This compliant is hardly a new objection and had divided East (Orthodox) from West (Catholic) long before. To a Protestant, the heavy reliance on ceremony and ritual smacked of “superstitious” practices, not true worship: “Many other vain and superstitious ceremonies they have, which were long and tedious to report. By these it may appear how far they are fallen from the true knowledge and practice of Christian religion, having exchanged the word of God for their own vain traditions, and brought all to external and ridiculous ceremonies, without any regard of spirit and truth, which God requires in his true worship.”
All this being said, his criticism of the Russian Church is more aimed at home and seems to have another target: the Roman Catholic Church. He faults the Russian faith as being led by ignorant priests who follow and promote “Popish superstition.” In other words, to the extent that the Russian Orthodox resembles the Roman Catholic, they are guilty of deviations and “errors.”
On the People
Under the tyranny and greed of their rulers and the “superstitions” of their Church, the common people suffer and naturally are “mean and coarse.” As Fletcher put it, “they are robbed constantly, both of their hearts and money.” And in an observation of practices that bear eerie similarity to late Tsarist and Soviet life, Fletcher comments on the Tsar’s monopoly on drinking establishments, where men often starve their families by drinking away their earnings: “While they are in these [taverns], none may call them forth whatsoever cause there may be, because he would hinder the Emperor’s revenue.”
The Russian, treated harshly by his rulers and Church, returns the favor to anyone he has power over, including his family: “In living with their wives, they show themselves to be but of a barbarous condition: using them as servants, rather than wives.” Fletcher seems to pity the Russian and he observes that “the Russe neither believes anything that an other man speaks, nor speaks anything himself worthy to be believed.” They are good people, but ignorant (and the Tsar wants to keep them that way).
On Material Culture
But moving beyond Fletcher’s unflattering portrait, he does make some empirical observations about everyday life that are helpful to us, in his final chapter (“Of the Private Behavior, or Quality, of the Russe People”).
The Russians are for the “most part of large size and of very fleshy bodies” on account, he reckons of the cold climate and the typical diet (“roots, onions, garlic, cabbage, and such like things that breed gross humors”). They sleep, an exasperated Fletcher observed, after they midday meal and bathe at public bath houses at least two or three times a week! The latter behavior may keep them healthy, but it is disastrous for their complexion, Fletcher claims. And he observes that its heinous effects are seen more so on the women, who then paint their faces with make-up to cover over these flaws.
The nobles dress in a “Greek fashion” (by which Fletcher probably means Byzantine) and a woman is always adorned with jewelry: “Without earrings of silver or some other metal, and her cross about her neck, you shall see no Russe woman, be she wife or maid.”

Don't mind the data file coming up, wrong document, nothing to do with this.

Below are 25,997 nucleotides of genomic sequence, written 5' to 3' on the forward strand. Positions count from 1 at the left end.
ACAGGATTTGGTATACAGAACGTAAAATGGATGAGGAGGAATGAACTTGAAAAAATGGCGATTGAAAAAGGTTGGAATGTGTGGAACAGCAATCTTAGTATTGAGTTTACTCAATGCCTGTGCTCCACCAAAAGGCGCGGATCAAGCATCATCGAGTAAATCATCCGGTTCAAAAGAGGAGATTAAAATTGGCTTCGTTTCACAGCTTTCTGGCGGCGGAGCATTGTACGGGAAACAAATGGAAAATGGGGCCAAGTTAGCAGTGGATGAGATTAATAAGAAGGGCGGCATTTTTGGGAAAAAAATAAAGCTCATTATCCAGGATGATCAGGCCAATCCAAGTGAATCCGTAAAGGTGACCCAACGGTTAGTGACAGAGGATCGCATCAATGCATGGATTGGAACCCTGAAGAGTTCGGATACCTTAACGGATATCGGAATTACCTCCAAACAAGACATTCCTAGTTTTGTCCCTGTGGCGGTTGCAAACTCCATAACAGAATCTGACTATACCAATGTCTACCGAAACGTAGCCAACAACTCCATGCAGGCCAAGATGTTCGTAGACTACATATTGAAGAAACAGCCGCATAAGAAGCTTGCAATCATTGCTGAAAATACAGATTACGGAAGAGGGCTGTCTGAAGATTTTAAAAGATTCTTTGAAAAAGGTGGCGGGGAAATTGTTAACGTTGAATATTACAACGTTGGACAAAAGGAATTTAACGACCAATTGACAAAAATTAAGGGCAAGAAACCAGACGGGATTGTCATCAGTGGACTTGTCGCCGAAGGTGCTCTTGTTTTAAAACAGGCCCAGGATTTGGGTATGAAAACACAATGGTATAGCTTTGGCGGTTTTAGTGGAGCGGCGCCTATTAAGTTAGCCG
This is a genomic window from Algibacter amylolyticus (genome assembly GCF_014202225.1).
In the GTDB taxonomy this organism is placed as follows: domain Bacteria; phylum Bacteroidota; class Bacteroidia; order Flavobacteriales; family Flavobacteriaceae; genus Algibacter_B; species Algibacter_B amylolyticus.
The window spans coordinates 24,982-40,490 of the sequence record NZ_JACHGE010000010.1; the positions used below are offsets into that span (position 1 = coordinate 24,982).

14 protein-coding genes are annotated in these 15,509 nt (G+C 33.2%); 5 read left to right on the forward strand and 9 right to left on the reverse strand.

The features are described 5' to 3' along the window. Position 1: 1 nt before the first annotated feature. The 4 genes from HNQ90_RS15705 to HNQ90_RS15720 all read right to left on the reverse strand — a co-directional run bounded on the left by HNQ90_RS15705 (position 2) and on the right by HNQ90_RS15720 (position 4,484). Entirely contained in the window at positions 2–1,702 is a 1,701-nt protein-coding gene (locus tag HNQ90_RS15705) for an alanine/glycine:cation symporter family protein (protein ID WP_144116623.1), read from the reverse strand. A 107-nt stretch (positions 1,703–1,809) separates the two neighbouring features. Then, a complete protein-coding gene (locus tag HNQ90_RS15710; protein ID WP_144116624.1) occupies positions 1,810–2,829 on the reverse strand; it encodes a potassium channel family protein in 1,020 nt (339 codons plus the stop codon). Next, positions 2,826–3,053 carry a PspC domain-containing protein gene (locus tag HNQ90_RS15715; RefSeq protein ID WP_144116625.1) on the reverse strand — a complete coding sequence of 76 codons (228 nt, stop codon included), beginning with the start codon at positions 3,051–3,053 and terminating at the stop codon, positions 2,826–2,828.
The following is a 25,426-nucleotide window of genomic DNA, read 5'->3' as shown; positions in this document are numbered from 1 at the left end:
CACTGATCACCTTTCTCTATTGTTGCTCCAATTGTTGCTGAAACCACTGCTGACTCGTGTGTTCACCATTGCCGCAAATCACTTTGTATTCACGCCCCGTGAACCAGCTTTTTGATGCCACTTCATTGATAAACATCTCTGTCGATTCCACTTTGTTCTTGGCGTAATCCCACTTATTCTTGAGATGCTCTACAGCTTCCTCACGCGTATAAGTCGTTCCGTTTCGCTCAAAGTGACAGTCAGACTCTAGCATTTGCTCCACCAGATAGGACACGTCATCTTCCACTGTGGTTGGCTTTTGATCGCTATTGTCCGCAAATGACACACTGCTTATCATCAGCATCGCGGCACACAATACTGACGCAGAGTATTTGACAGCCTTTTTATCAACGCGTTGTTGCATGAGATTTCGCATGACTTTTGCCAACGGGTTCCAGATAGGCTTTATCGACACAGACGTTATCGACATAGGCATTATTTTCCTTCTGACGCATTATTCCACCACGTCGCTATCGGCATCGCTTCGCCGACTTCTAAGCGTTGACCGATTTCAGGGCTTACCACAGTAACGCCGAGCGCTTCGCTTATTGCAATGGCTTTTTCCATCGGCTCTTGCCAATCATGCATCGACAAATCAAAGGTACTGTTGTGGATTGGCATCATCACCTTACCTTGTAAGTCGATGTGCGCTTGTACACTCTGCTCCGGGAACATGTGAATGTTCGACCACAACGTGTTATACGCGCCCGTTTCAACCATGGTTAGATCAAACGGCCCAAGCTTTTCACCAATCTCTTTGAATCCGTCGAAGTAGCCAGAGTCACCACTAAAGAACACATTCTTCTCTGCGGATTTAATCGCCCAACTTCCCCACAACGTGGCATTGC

Fletcher provides us with an interesting window onto the Russian world in period, giving us a sense of how the Russians were seen from Western Europe. And the portrait, unflattering as it is, does more to actually expose the world of Elizabethan England even as it never directly comments on affairs at home. Through Fletcher’s writing, we see what the West considered “normal” and proper, far more than what the Russians might have been like as actual people.
By Aldo C. Marturano
Trakai is located on a narrow peninsula, situated within lakes (the largest one is Lake Galve) and marshes. One of the two castles is located in the middle of the peninsula, and the other is at the northern end. The one in the middle was built by Great Prince Keistutis, one of the sons of Ghedimin, in the XIVth century and intended to defend him from the continuous attacks of the Teutonic Knights. The other one has been built later when the older castle proved incapable of defending itself against the new weapons brought in during the XVIth century. The New Castle, completely restored, lays today about a mile away from the Old Castle.
The ruins are fascinating even though the stout building lies abandoned. The roof has collapsed partially but the walls still stand imposingly. At the site, archaeologists have found frescoes and ornaments that were made in – surprise! – a Byzantine style. Along with these “strange” finds were also Gothic elements (most notably the shape of the windows, which are narrow and end in a Gothic arch). How could this be?
Other facts about the castle are worthy of mention: Bricks are used extensively and the structure is laid out as a square. In accordance with the principles of XIII-XIVth century combat technique, the castle location is very well chosen. The front faces west and the main entrance is in a huge arched gate with an enormous lookout tower. The tower is over 20 meters high, also square-shaped, with half of its area jutting out over the wall. It has a two-sided roof. A wall connected with the tower on both sides fans out from the front side of the building and at both ends is attached to two other two-storied bodies. These buildings run along the other two parallel sides of the square planning and constitute the living quarters. These structures leave an open-air free space, which is the inner yard. The side of the square opposite to the tower is a transverse colonnade.
The living quarters have wooden balustrades running along the inner side. The stables, kitchen, and other maintenance services are located on the ground floor. The large square yard (20 x 10 meters) was used for banquets and feasts and as a reception ground for the guests. Like any other fortress, the castle has a moat around it (aside from the lake waters) separating the main building from the forecastle and used a cantilever bridge to control access.